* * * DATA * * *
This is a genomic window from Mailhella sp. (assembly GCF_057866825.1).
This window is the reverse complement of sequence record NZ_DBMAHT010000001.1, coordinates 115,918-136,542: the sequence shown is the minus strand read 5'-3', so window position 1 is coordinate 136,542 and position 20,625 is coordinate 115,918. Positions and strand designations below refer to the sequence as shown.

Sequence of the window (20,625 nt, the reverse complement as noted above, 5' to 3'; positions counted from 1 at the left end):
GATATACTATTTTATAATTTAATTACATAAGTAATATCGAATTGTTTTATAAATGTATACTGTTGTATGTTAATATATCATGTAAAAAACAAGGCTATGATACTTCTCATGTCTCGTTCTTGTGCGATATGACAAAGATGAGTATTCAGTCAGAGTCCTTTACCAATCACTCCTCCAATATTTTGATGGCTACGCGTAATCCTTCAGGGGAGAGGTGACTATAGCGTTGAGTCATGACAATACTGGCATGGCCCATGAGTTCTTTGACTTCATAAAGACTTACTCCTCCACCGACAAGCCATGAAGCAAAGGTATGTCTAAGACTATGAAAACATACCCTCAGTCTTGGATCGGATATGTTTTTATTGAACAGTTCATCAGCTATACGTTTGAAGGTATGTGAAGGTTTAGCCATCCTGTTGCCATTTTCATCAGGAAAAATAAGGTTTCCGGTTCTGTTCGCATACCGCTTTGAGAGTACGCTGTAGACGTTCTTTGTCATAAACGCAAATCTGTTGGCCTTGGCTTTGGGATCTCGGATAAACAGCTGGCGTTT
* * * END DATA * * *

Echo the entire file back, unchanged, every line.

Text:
This is a genomic window from Mailhella sp. (assembly GCF_057866825.1).
This window is the reverse complement of sequence record NZ_DBMAHT010000001.1, coordinates 115,918-136,542: the sequence shown is the minus strand read 5'-3', so window position 1 is coordinate 136,542 and position 20,625 is coordinate 115,918. Positions and strand designations below refer to the sequence as shown.

Sequence of the window (20,625 nt, the reverse complement as noted above, 5' to 3'; positions counted from 1 at the left end):
GATATACTATTTTATAATTTAATTACATAAGTAATATCGAATTGTTTTATAAATGTATACTGTTGTATGTTAATATATCATGTAAAAAACAAGGCTATGATACTTCTCATGTCTCGTTCTTGTGCGATATGACAAAGATGAGTATTCAGTCAGAGTCCTTTACCAATCACTCCTCCAATATTTTGATGGCTACGCGTAATCCTTCAGGGGAGAGGTGACTATAGCGTTGAGTCATGACAATACTGGCATGGCCCATGAGTTCTTTGACTTCATAAAGACTTACTCCTCCACCGACAAGCCATGAAGCAAAGGTATGTCTAAGACTATGAAAACATACCCTCAGTCTTGGATCGGATATGTTTTTATTGAACAGTTCATCAGCTATACGTTTGAAGGTATGTGAAGGTTTAGCCATCCTGTTGCCATTTTCATCAGGAAAAATAAGGTTTCCGGTTCTGTTCGCATACCGCTTTGAGAGTACGCTGTAGACGTTCTTTGTCATAAACGCAAATCTGTTGGCCTTGGCTTTGGGATCTCGGATAAACAGCTGGCGTTT